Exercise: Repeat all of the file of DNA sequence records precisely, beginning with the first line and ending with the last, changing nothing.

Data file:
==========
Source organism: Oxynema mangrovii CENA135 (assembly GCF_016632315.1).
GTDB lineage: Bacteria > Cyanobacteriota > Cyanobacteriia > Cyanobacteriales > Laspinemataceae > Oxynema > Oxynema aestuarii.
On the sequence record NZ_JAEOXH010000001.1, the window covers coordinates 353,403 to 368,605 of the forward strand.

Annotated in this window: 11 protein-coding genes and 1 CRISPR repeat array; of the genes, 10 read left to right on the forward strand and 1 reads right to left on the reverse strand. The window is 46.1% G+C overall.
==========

Source organism: Oxynema mangrovii CENA135 (assembly GCF_016632315.1).
GTDB lineage: Bacteria > Cyanobacteriota > Cyanobacteriia > Cyanobacteriales > Laspinemataceae > Oxynema > Oxynema aestuarii.
On the sequence record NZ_JAEOXH010000001.1, the window covers coordinates 353,403 to 368,605 of the forward strand.

Annotated in this window: 11 protein-coding genes and 1 CRISPR repeat array; of the genes, 10 read left to right on the forward strand and 1 reads right to left on the reverse strand. The window is 46.1% G+C overall.